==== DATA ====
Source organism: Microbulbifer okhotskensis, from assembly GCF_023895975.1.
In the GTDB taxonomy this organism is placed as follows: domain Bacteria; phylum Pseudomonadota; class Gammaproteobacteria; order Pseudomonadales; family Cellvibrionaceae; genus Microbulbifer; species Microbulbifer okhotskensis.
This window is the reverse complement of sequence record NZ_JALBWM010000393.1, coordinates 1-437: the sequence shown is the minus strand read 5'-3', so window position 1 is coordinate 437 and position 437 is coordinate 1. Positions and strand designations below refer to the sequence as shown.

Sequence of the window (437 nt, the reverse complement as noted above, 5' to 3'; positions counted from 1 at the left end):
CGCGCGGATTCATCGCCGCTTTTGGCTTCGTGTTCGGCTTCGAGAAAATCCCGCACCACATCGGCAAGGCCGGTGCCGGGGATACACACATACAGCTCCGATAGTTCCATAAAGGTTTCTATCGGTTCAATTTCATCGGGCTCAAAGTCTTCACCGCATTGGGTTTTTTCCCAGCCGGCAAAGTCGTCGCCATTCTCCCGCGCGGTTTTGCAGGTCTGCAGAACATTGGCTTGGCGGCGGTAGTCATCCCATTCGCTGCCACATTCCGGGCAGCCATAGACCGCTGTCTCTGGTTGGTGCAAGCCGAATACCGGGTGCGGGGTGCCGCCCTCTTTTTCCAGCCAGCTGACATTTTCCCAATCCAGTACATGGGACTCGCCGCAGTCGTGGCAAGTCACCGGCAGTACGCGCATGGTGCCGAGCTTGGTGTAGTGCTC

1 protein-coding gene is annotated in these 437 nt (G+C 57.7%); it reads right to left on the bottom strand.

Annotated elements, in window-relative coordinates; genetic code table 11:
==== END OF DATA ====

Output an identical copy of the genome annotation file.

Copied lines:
Source organism: Microbulbifer okhotskensis, from assembly GCF_023895975.1.
In the GTDB taxonomy this organism is placed as follows: domain Bacteria; phylum Pseudomonadota; class Gammaproteobacteria; order Pseudomonadales; family Cellvibrionaceae; genus Microbulbifer; species Microbulbifer okhotskensis.
This window is the reverse complement of sequence record NZ_JALBWM010000393.1, coordinates 1-437: the sequence shown is the minus strand read 5'-3', so window position 1 is coordinate 437 and position 437 is coordinate 1. Positions and strand designations below refer to the sequence as shown.

Sequence of the window (437 nt, the reverse complement as noted above, 5' to 3'; positions counted from 1 at the left end):
CGCGCGGATTCATCGCCGCTTTTGGCTTCGTGTTCGGCTTCGAGAAAATCCCGCACCACATCGGCAAGGCCGGTGCCGGGGATACACACATACAGCTCCGATAGTTCCATAAAGGTTTCTATCGGTTCAATTTCATCGGGCTCAAAGTCTTCACCGCATTGGGTTTTTTCCCAGCCGGCAAAGTCGTCGCCATTCTCCCGCGCGGTTTTGCAGGTCTGCAGAACATTGGCTTGGCGGCGGTAGTCATCCCATTCGCTGCCACATTCCGGGCAGCCATAGACCGCTGTCTCTGGTTGGTGCAAGCCGAATACCGGGTGCGGGGTGCCGCCCTCTTTTTCCAGCCAGCTGACATTTTCCCAATCCAGTACATGGGACTCGCCGCAGTCGTGGCAAGTCACCGGCAGTACGCGCATGGTGCCGAGCTTGGTGTAGTGCTC

1 protein-coding gene is annotated in these 437 nt (G+C 57.7%); it reads right to left on the bottom strand.

Annotated elements, in window-relative coordinates; genetic code table 11: